Pretoria - Political parties in the Tshwane municipal region have until Wednesday to take down election campaign posters in compliance with city by-laws.
All parliamentary, provincial or municipal election or referendum posters in the city must be removed not later than 14 days after the date of such election or referendum, unless authorised by the strategic executive director of the city planning department.
The period expires at midnight on Wednesday. This is detailed in the requirements for the display of posters section of the outdoor advertising by-law and control of outdoor advertising regulations for the City of Tshwane.
Party leaders who fail to comply face a R10 000 fine or 21 days in prison.
In the case of continuing offence, a R1 000 fine for each day the posters remained would be imposed.
For a second or subsequent offence, the offending party would be liable to a maximum fine of R20 000 or 28 days’ jail time. However, the fines and prison time may be set and revised by the chief magistrate from time to time.
In addition, any poster displayed in municipal property without permission or in contravention of the by-law will be removed and the cost of the removal covered by the responsible person.
Pre-election posters in Tshwane are classified under category three.
These include posters for parliamentary, provincial or municipal elections – including by-elections – and referendums as well as campaigns by state and parastatal institutions to promote democracy, good governance or similar principles, or any national, provincial or municipal imbizo.
For posters in this category, there may only be a maximum of three per street lamppost.
They are put up after the date on which the notice or proclamation in the Government Gazette or Provincial Gazette announcing the election or referendum is published.
Natasha Michael, for the DA, said teams were already on the streets taking down the party’s posters in the city and across the country, and were on track to beat the deadline.
“This is something we have always done every election. Besides, there are by-elections in three wards in the Tshwane metro, and posters for those need to go up,” said Michael.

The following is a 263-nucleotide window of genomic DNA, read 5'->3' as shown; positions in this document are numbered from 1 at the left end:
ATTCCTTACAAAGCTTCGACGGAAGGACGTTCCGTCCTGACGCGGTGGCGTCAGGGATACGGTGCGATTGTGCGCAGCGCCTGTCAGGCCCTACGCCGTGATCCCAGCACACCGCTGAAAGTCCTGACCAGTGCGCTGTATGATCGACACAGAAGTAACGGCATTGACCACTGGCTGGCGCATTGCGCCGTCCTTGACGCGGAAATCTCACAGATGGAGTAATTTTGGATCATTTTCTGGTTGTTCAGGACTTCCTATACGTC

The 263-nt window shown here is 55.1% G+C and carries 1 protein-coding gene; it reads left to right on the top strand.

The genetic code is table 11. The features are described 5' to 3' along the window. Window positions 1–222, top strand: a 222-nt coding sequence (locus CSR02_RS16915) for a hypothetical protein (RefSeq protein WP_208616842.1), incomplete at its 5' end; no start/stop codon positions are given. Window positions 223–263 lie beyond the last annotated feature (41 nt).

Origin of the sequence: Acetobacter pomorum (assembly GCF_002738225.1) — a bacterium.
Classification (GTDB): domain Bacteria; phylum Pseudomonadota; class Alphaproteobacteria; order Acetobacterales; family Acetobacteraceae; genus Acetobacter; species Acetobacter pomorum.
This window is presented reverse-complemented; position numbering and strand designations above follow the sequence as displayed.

The DA recycled the posters and kept the boards for future use, she added.
“This is because the boards are expensive, but unfortunately it’s not possible to recover all of them as some may have been damaged. The possibility of damage makes it difficult to put a monetary figure on this exercise.”
Sbusiso Xaba, of the Pan Africanist Congress, said removal of posters in the city had started at the weekend and would be completed well before the deadline.
Xaba said the PAC used volunteers and, therefore, did not incur any expense for the exercise.
“We normally put up posters in areas where we have active local structures, and focusing on those makes it easy to remove the posters within the legal period given,” he said.
The PAC keeps the posters that have historical significance such as those with party logos or portraits of leaders who are deceased.
Gauteng ANC spokesman Nkenke Kekana said the party had started cleaning up its pre-election outdoor advertising materials.
According to the Independent Electoral Commission, posters are controlled by the municipalities in line with their outdoor advertising by-laws.
However, there are local authorities that relax the regulations slightly during election periods.